Tens of thousands of acres of mountain maple, American beech, balsam fir, paper birch, and quaking aspen that produce some of Pennsylvania’s most vibrant spring, summer, and fall scenes are at risk because of climate change, according to a state agency.
“Our climate may warm too quickly for these species to adapt before dying out,” the Pennsylvania Department of Conservation and Natural Resources (DCNR) wrote in a recent blog post. The post suggests a new strategy for forest management, including shifting to “change resilient” trees.
That’s no small statement for an agency in charge of overseeing 2.2 million acres of state forests and 121 state parks. Not only that, the DCNR advises owners of 15 million acres of private forests.
A year ago, the DCNR issued a climate change adaptation plan in a report that detailed the issues the state’s forests face with rising temperatures, more frequent storms, and overall wetter years. The plan was the result of a collaboration with 80 DCNR staff working with the Northern Institute of Applied Climate Science.
“There is certainly change we are already starting to see,” said Greg Czarnecki, the climate change and research coordinator for the DCNR and an author of the report.
The report found that since the early 20th century the commonwealth has seen a temperature increase of 1.8 degrees Fahrenheit. Winter temperatures have seen the fastest rise, increasing 1.3 degrees Fahrenheit per decade from 1970 to 2000 in the Northeastern U.S., according to the report.
The temperature rise coincides with the onset of fossil fuels as the nation’s primary energy source.
Moreover, the Northeast has seen an increase in the frequency of very hot days, higher annual precipitation, and heavy storms. In fact, many areas of Pennsylvania set records in 2018 for the number of days of rain and total annual rainfall. This year is on track to be another wet one.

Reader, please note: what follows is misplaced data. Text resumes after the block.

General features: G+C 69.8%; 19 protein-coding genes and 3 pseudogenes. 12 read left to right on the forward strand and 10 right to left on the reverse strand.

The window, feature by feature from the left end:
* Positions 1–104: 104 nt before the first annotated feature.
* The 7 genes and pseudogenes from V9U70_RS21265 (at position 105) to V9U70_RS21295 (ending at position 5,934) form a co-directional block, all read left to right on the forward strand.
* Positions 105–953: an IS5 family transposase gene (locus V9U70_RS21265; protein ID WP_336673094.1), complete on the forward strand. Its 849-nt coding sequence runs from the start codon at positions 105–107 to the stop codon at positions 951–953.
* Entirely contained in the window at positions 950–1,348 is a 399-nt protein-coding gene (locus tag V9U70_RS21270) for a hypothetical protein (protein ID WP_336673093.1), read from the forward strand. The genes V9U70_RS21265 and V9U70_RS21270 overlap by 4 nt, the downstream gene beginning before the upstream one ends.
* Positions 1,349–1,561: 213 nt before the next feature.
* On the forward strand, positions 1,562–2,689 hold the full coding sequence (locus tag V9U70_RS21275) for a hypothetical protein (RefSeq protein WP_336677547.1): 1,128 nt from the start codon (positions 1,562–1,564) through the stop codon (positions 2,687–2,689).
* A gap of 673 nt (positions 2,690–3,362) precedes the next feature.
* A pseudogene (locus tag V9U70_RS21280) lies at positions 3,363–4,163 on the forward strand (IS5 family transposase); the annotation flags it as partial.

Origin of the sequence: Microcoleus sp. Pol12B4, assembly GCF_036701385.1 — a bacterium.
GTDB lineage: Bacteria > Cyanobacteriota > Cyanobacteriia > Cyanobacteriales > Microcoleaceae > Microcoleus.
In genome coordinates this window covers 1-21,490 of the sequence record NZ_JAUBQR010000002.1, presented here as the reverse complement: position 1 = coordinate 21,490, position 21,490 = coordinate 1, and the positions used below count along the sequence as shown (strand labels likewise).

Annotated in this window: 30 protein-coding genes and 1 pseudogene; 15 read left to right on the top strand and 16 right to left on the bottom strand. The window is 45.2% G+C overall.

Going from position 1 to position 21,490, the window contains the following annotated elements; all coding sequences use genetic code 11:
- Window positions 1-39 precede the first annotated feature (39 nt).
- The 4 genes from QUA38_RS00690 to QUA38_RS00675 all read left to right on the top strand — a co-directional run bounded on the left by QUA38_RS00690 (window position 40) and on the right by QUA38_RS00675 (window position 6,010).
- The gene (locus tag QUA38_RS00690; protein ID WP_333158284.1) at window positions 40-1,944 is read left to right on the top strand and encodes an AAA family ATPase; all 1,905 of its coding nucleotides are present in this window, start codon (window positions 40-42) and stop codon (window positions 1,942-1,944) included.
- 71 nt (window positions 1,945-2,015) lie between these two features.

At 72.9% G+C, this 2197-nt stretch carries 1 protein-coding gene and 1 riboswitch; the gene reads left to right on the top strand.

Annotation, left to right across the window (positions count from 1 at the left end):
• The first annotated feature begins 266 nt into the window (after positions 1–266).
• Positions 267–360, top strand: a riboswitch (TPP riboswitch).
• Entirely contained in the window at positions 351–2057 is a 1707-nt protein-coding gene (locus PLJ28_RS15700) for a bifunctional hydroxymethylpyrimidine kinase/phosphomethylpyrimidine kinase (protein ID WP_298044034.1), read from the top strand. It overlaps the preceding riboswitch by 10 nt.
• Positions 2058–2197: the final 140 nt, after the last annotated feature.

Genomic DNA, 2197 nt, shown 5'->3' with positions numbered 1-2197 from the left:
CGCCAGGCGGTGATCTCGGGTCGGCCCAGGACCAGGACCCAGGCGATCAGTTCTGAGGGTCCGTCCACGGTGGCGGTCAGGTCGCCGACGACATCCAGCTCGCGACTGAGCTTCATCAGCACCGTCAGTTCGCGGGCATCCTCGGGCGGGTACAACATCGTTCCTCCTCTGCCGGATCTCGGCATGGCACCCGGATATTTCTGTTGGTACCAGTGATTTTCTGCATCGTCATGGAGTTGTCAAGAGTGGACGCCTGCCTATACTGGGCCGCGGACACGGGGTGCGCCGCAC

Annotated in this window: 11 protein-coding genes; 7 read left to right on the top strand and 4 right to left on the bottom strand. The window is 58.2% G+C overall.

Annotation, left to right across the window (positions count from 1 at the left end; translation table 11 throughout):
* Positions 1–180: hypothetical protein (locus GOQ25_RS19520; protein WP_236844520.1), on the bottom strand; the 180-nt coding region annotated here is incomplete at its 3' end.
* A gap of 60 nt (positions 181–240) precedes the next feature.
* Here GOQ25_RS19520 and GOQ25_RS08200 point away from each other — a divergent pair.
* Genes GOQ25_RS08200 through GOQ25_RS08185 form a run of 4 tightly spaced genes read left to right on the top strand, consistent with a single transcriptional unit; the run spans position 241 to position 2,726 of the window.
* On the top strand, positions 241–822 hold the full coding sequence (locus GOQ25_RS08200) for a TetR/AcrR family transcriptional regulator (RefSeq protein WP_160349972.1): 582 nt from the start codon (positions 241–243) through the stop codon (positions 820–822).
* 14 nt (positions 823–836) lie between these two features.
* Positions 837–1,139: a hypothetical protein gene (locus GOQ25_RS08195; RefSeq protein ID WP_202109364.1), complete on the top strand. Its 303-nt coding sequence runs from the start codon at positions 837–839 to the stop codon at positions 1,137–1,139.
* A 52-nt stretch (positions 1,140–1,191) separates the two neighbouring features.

Warming tends to promote nonnative species over native, scientists are finding.
Many trees native to Pennsylvania can’t thrive in continually soggy conditions. The American mountain ash is one such species, so biologists believe it no longer makes sense to keep planting them. Rather, the commonwealth should look to plant climate-resilient trees, mostly more southern species such as sycamore, hackberry, box elder, and Eastern redbud.
But Pennsylvania’s forests aren’t just a collection of trees — they are complex ecosystems. Climate change will negatively affect rare species of wildlife, foster an increase in pests and invasive species, as well as fragment existing habitats, the report states. And all these factors influence what types of trees thrive.
For example, the emerald ash borer, a beetle native to Asia and first seen in the United States in 2002, has already destroyed tens of millions of ash trees in 35 states and is likely to do even more damage than initial modeling suggested. Infestations have been found in Pennsylvania and New Jersey.
It is just one of several invasive pests that attack trees.
Czarnecki notes that the eastern hemlock, Pennsylvania’s state tree, has long been under attack by the woolly adelgid, a relative of the aphid. But warmer weather has allowed the insect to spread from the southern part of the state to the north and west.
“When you talk about the adelgid, it’s a good example of how climate change leads to other stressors for trees,” Czarnecki said.
Philadelphia’s tree population is also at risk. The city is warming up, especially in the winter, and getting wetter, according to a separate report for the city issued by the Urban Forestry Climate Change Response Network. Philly is also surrounded by tidal waterways, including the Delaware River, and the report found that by 2080, sea levels in the region could rise from 1 to 4½ feet.
All those factors will affect trees, the report states.
In the area around Philadelphia, black cherry, eastern white pine, sweet birch, and white ash are all likely to decline. Northern catalpa, Japanese maple, gray birch, and American beech are all also moderately or highly threatened, that report states.
Growers ought to be thinking of picking fungal- and disease-resistant trees, the DCNR advises.
“Wise choices for replacements could be part of the solution to ensure that our forests remain healthy, viable, and productive,” the DCNR’s blog post states.